When the sky isn't the limit: The US and its allies must realise that air power is not enough to damage Saddam's authority, writes Lawrence Freedman

Click to follow
The Independent Online
Another day, another strike. More questions about accuracy and the choice of targets. More defiance from Saddam Hussein. More worried thoughts among America's allies about where this is all leading. More in the already overcrowded foreign policy in-tray of Bill Clinton, who now faces taking over a major crisis with key members of his staff either not yet appointed or still looking for offices.

The Bush administration has described the current conflict with Iraq as a crisis over a series of challenges to UN resolutions. It is also a crisis over the authority of President Saddam's regime. There is no reason to believe that strikes directed against air defence batteries or weapons factories will damage this authority much. They may even enhance it. The conflict may indeed produce a challenge that cannot be met by air power alone.

The United States and its allies have command of the air. No Iraqi pilot can be keen to venture close to the no-fly zones at the moment, while their air defences are ineffectual and have recently been rendered more so. So long as the coalition has freedom of the skies, few targets are out of its reach.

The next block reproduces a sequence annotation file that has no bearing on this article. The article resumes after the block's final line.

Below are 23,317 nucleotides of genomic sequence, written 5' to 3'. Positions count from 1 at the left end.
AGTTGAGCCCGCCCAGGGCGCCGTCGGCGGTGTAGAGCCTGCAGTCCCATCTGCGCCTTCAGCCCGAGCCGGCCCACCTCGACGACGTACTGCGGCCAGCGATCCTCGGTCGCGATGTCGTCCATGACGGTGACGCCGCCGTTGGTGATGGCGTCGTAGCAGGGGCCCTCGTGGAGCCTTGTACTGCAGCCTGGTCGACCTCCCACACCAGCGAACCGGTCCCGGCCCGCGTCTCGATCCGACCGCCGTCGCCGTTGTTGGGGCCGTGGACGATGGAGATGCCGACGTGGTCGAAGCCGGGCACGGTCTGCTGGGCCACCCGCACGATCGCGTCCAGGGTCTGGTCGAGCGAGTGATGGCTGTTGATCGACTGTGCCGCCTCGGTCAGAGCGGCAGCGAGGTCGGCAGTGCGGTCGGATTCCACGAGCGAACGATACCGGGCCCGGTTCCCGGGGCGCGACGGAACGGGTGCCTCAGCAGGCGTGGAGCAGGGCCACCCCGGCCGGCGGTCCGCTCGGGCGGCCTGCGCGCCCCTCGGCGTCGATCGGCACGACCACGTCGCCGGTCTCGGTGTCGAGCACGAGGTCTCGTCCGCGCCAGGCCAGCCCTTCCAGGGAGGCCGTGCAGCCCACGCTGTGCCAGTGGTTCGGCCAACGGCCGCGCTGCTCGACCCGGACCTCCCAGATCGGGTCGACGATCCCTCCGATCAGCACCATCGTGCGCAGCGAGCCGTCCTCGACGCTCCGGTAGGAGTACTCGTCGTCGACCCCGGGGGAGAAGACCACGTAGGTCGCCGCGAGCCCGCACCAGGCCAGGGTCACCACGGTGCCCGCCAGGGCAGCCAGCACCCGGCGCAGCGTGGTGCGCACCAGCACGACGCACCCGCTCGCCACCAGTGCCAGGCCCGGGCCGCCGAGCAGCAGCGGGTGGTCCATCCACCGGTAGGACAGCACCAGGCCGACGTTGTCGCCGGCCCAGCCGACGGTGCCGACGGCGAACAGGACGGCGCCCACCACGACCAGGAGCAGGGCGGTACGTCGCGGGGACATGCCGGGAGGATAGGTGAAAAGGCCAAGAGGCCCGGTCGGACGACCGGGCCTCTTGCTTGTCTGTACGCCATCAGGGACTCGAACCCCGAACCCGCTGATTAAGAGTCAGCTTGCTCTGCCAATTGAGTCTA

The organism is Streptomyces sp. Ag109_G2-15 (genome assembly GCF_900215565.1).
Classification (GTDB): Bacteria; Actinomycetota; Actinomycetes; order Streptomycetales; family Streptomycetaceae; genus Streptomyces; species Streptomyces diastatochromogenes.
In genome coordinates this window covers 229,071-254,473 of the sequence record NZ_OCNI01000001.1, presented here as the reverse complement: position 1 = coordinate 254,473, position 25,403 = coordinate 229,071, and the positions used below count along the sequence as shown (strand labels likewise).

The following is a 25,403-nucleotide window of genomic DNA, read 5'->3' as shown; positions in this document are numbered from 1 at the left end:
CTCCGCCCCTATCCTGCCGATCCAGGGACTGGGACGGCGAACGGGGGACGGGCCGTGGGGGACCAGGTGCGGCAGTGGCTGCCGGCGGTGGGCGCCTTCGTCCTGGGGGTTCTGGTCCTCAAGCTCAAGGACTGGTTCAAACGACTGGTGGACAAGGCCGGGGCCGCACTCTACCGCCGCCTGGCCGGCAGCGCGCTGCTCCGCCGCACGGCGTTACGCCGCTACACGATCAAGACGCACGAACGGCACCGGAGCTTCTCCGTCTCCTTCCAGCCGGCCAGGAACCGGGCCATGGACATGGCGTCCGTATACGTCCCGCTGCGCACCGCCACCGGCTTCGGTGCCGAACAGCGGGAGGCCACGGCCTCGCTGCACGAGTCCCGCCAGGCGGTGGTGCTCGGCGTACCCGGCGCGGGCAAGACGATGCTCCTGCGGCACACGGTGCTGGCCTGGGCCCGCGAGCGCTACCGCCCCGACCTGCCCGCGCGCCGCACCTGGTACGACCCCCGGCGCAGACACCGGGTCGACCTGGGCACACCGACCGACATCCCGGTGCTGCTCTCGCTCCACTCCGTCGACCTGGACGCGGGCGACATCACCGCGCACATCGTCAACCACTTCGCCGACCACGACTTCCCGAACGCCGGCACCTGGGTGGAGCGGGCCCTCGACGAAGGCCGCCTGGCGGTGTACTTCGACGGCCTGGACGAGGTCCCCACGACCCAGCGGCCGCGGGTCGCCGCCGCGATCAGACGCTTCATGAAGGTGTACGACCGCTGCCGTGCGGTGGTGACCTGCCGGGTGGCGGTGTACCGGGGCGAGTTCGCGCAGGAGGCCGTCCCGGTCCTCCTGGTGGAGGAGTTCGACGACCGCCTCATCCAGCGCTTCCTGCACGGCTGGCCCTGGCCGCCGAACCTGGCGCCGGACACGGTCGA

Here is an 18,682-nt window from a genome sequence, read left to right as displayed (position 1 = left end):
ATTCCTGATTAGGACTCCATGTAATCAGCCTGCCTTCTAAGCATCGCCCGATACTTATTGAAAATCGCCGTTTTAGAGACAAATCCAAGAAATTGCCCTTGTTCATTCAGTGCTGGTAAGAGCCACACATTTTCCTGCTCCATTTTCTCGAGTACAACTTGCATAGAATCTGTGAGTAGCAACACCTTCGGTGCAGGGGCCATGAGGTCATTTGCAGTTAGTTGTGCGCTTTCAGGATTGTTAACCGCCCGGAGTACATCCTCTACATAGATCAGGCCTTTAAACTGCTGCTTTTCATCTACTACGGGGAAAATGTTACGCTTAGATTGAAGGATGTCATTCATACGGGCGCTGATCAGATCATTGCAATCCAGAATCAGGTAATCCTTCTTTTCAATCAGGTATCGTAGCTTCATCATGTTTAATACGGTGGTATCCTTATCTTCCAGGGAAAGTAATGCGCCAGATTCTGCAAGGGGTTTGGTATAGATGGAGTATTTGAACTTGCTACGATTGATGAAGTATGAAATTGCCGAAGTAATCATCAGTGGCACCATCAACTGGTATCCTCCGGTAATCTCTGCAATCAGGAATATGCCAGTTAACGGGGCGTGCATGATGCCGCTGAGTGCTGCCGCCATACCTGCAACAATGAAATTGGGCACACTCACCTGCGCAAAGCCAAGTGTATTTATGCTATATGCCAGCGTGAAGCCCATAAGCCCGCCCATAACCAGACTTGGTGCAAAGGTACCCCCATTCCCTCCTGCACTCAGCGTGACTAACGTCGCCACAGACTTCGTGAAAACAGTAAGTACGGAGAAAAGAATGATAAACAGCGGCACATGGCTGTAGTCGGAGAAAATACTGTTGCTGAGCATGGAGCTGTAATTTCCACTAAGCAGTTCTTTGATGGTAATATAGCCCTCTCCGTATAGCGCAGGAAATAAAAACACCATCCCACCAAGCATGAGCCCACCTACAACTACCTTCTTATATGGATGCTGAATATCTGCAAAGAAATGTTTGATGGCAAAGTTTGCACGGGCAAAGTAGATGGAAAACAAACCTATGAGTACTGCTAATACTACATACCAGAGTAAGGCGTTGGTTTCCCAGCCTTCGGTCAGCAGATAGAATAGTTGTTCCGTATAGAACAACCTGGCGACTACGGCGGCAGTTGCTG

But air power has inherent limits. Ensuring that the right targets are hit requires not only precision weapons but precision intelligence - and intelligence can at times be dated, incomplete or plain wrong. Sometimes the precision guidance fails. If the Rashid hotel on Sunday night was damaged by a lost Tomahawk cruise missile, rather than debris from an Iraqi surface-to-air missile, this would be ironic. The hotel was taken off the original target list before Operation Desert Storm two years ago. The basement was believed to contain a command and control centre, but the decision was taken to leave well alone because it was the main hotel for foreign journalists.